Thursday, February 9, 2012

SEOHEE KOH

Fine and Sterling Silver Square-able Pendant Necklace
Located in Chungcheong buk-do, Korea is the Buddhist temple Popchusa. 

Built during the late 7th century, the structure houses a wooden pagoda—the Palsangjeon—which was initially chosen as a set by martial arts legend Bruce Lee for his movie Game of Death.  

Korea is also the birthplace of featured jewelry designer Seohee Koh.

When I have viewed work from Korean jewelry artisans such as Kiwon Wang, NaMu Cho, and So Young Park I see sprawling imagination and labor-intensive techniques that ultimately brings a unique concept to life.

For the most part, Korean jewelry designers follow a rather complex design approach.  They experiment with an array of forms that often originate from a simple starting point; a single line seems to mutate into extraordinarily detailed outlines.

Koh brings her expertise in fine, fashion and contemporary jewelry to her chic yet novel creations of rings, brooch pins and pendant necklaces.  Working with 18-karat yellow gold, fine and sterling silver the New York-based jeweler loves bringing elements of surprise to her subtle yet distinctive collections.

A graduate of the Rhode Island School of Design, and the Creative Academy of Milan in 2005 Koh participated in a contemporary jewelry exhibition, Fresh Air from Korea, curated by Kiwon Wang.

18-Karat Gold Plated Fine Silver Square-able Ring
According to Wang the goal of the exhibition centered on Korean jewelry students who study in the West and the manner in which they developed a “newfound interest in their own nation’s cultural systems.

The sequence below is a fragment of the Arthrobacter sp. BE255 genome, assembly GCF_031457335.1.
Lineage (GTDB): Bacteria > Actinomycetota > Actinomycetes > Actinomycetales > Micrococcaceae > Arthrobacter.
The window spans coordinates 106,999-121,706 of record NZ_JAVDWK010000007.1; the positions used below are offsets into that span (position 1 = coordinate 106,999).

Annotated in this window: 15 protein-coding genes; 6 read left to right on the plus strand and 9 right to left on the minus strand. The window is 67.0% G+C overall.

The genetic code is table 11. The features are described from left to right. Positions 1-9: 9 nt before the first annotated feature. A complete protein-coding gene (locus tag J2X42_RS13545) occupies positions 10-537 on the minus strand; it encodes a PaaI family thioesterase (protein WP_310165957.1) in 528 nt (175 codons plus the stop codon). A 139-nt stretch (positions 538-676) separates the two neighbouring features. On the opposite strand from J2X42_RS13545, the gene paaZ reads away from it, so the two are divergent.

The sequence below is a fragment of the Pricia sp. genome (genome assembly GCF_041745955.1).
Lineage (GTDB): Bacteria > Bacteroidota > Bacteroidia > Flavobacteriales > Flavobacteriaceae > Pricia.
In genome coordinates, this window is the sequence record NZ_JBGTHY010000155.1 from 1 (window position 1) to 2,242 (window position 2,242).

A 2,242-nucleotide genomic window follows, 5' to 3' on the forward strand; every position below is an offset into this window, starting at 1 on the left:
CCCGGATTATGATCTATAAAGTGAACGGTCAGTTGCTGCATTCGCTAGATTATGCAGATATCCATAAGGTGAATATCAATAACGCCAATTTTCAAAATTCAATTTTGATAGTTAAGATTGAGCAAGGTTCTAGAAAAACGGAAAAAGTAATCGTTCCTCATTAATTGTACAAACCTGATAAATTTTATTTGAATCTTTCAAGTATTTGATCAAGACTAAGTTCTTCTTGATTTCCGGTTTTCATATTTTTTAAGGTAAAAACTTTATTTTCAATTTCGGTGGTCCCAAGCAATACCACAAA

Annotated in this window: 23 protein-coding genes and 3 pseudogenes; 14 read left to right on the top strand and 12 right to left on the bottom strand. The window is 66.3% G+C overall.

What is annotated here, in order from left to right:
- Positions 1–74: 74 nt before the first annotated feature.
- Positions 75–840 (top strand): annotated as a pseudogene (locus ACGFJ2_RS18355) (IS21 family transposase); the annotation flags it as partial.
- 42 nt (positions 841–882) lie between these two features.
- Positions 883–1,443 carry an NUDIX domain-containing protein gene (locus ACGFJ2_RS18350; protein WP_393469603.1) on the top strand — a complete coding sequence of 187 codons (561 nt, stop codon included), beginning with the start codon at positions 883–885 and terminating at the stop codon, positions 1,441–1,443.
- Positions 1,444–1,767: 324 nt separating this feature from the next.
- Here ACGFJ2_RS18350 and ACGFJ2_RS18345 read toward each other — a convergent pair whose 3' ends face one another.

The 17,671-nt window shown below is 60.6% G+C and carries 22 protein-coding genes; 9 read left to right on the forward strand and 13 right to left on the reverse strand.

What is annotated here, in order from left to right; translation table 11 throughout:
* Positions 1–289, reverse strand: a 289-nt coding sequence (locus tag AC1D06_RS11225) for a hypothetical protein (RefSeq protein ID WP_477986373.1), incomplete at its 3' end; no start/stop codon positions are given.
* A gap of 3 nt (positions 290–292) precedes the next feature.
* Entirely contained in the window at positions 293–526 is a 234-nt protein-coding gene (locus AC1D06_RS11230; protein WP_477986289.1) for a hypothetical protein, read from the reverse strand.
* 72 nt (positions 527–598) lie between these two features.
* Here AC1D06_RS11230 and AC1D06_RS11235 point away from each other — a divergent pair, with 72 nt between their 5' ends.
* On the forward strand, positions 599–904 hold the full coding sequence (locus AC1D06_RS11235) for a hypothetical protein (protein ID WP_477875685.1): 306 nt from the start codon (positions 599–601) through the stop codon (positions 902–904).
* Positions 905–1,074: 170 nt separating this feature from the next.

These artists then attempt to make traditional methodologies speak to the present. They have held onto what is their own, while their work reflects the reality of a multicultural exchange.  My focus was to show contemporary jewelers in the West that there is a balance between execution of contemporary ideas and maintaining a connection to tradition.”

Koh draws not only from her experience at the exhibition but she also channels stints at Liz Claiborne, Van Cleef & Arpels, and Tiffany & Co. into designer jewelry that is variegated, expressive and just plain beautiful.

Her Square-able Flower items explore floral designs in crinkled, ribbon-like metal; asymmetrical cone forms are the basis of her Hole Project Collection; and lovely tubular pieces reminiscent of wind chimes compose her Tubing Collection.

“It is very fascinating how lines and angles can create lots of unique shapes.  When I was a child I always had fantasies of mathematics, geometry with all of these lines, angles and numbers floating around in my head,” she recalls. 
Sterling Silver Scored Necklace, Bracelets and Brooc Pins
“While I studied at the Rhode Island School of Design I was able to create these fantasies in my jewelry work.

I have been designing jewelry for over 15 years and I take all of my experience—technical drawing, computer software and hand craft skills—and use it to make my jewelry.

I have become a versatile designer and I always enjoy seeing people wearing my work.”
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